Behind the PhD degree: Bárbara Vital

Mesmerized by the Olympic swimmers, PhD Bárbara Vital has felt a passion for water for a long time. It took her from Brazil to Europe in chase of Wetsus. And, despite her own initial disbelieve, she managed to improve the already high-tech blue energy set-up at the Afsluitdijk.

The people behind the science, and the science behind the people


Bárbara: “When I was about six years old, I distinctly remember the Olympic games. Two sports fascinated me: swimming and volleyball. Water has always had my interest. Its variable properties, its uses – how it’s something we drink, and something we can float on – it’s astonishing. I did swimming sports for a while, but my intrigue in water never stopped. I used to take my holiday pictures at lakes and rivers, always.”

It’s this affection that set her up for a degree in Environmental Engineering in her home country, and later brought her to do Environmental Technology too on an Erasmus program in Europe. Which eventually led her to Leeuwarden. “Applied water research in close cooperation – in Europe, built for the future, all those words sounded perfect.”

Initially, she planned to do research on biofilms in drinking water systems, but Olga Sójka got that topic. Bárbara received another offer instead: come work with the blue energy theme – you’ll still get to work with bacterial growth, but in another setting. Bárbara, however, was not so sure about that: “They realized my expertise before I did, but in hindsight, I’m glad they did.”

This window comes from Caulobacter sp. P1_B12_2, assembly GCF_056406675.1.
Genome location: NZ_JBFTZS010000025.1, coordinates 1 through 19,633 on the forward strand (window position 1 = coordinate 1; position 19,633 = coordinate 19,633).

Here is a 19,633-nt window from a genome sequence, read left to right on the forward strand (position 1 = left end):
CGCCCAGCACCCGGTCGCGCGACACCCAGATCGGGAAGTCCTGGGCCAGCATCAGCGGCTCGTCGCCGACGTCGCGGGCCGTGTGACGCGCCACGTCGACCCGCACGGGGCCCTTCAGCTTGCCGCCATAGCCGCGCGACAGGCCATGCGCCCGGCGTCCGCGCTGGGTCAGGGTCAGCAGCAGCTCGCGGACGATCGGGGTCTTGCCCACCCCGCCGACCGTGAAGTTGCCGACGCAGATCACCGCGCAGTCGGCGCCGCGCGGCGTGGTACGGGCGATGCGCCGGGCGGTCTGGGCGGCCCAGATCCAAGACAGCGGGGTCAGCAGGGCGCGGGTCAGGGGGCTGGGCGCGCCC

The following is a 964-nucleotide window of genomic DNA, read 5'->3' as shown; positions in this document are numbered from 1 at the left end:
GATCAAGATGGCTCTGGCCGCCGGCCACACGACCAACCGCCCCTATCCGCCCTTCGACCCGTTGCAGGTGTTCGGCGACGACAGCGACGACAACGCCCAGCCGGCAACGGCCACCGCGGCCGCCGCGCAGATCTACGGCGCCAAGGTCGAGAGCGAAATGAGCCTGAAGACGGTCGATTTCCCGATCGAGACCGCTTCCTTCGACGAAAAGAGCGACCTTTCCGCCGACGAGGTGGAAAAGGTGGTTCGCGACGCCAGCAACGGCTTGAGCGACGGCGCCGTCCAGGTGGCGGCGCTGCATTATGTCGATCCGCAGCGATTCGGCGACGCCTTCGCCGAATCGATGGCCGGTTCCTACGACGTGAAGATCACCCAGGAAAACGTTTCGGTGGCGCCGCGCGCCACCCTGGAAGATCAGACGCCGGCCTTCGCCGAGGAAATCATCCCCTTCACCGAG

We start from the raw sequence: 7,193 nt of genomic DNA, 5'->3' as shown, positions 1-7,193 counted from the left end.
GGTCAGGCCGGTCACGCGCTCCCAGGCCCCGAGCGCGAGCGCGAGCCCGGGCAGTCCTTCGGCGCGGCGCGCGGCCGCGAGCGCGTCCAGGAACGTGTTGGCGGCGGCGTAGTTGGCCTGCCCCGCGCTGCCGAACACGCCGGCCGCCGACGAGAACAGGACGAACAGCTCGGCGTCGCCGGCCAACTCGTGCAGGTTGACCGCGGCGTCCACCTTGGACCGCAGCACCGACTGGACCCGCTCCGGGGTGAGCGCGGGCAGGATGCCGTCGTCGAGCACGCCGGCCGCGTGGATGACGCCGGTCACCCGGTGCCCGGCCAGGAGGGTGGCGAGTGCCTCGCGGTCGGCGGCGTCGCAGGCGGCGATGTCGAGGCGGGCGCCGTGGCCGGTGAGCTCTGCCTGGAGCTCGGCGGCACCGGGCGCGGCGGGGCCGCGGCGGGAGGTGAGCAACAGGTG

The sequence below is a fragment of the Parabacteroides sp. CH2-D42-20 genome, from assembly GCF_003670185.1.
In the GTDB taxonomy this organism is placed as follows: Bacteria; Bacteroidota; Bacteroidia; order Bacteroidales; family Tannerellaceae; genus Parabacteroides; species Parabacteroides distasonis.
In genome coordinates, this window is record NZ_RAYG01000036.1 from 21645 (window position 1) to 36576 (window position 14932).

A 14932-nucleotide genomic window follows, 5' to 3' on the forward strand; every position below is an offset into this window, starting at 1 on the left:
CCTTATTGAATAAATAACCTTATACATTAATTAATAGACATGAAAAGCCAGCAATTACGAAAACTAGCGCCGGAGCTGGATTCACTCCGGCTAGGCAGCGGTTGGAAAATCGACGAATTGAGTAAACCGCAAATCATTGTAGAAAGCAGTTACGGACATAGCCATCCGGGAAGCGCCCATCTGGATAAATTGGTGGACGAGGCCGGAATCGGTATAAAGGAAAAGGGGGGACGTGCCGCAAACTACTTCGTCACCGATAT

It meant that the researcher got to work at the blue energy test facility at the Afsluitdijk on a fully engineered-oriented topic. She was to produce findings preventing bacterial build-up on the various filters needed to treat the water that will be used for energy production. A topic that a previous PhD candidate had quit on, and one at an advanced stage of research.

At the Afsluitdijk

“It had me overwhelmed and was a bit scary to start,” Bárbara says, “The expectations were high, someone had already been working on the topic for a year, and I still had to make it my own.” And while surrounded by experts, she managed to do it.

Rather rapidly, she found herself at the REDstack’s Blue Energy facility at the Afsluitdijk – away from the Wetsus lab. “I actually enjoyed that, to be more by myself. I had freedom, did not have to wait at others because they were using a machine I wanted to use, and I could do the cleaning on my way,” the scientist adds smilingly.

Bárbara had to build her own set-ups to discover the influence of different flushing, flowing, and cleaning regimes that would least foul the energy-generating blue energy membranes – or stacks. Discovering the effects of backwashing, filtration methods, and flushing intervals. “It was very applied research – lots of engineering and learning to learn by myself, but I enjoyed it.”

After quite the puzzling, she found a counterintuitive truth: if you want a clean stack, you don’t need the cleanest water. Filtering out the smallest particles makes biofilm formation more likely. “You need more particles to get less bacteria in the end.  And we could get that with our own built dual-media filter.” And she figured the flow desired to keep the apparatus as clean as can be, while being economical.


“I’m happy I did my PhD here, there is great infrastructure here to do research. It was good I did applied research in the end.”

“Academia is not for me though, but I already have a place at SusPhos – a company that recovers phosphorus from sewage sludge ash. Doing lots of lab work as a process engineer, more so than during my PhD even. My job is to find new ways of urban mining.”